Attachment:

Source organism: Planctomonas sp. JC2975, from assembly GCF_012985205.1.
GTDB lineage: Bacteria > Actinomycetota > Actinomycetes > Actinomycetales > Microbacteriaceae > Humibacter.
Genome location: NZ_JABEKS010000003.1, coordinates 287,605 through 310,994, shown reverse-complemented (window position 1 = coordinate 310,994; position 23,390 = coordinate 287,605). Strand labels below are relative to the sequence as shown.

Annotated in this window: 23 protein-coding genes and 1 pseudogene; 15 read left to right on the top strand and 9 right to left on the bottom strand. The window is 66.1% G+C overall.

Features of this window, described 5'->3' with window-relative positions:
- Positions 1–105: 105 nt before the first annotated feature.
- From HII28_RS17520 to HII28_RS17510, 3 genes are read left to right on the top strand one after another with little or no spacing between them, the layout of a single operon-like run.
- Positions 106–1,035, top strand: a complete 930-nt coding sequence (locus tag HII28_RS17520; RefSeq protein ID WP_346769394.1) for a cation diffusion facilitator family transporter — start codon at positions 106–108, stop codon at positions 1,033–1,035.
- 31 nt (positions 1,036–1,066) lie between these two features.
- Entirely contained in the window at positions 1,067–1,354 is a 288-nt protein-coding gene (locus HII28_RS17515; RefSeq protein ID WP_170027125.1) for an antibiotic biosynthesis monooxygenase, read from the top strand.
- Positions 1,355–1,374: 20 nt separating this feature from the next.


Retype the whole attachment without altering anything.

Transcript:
Source organism: Planctomonas sp. JC2975, from assembly GCF_012985205.1.
GTDB lineage: Bacteria > Actinomycetota > Actinomycetes > Actinomycetales > Microbacteriaceae > Humibacter.
Genome location: NZ_JABEKS010000003.1, coordinates 287,605 through 310,994, shown reverse-complemented (window position 1 = coordinate 310,994; position 23,390 = coordinate 287,605). Strand labels below are relative to the sequence as shown.

Annotated in this window: 23 protein-coding genes and 1 pseudogene; 15 read left to right on the top strand and 9 right to left on the bottom strand. The window is 66.1% G+C overall.

Features of this window, described 5'->3' with window-relative positions:
- Positions 1–105: 105 nt before the first annotated feature.
- From HII28_RS17520 to HII28_RS17510, 3 genes are read left to right on the top strand one after another with little or no spacing between them, the layout of a single operon-like run.
- Positions 106–1,035, top strand: a complete 930-nt coding sequence (locus tag HII28_RS17520; RefSeq protein ID WP_346769394.1) for a cation diffusion facilitator family transporter — start codon at positions 106–108, stop codon at positions 1,033–1,035.
- 31 nt (positions 1,036–1,066) lie between these two features.
- Entirely contained in the window at positions 1,067–1,354 is a 288-nt protein-coding gene (locus HII28_RS17515; RefSeq protein ID WP_170027125.1) for an antibiotic biosynthesis monooxygenase, read from the top strand.
- Positions 1,355–1,374: 20 nt separating this feature from the next.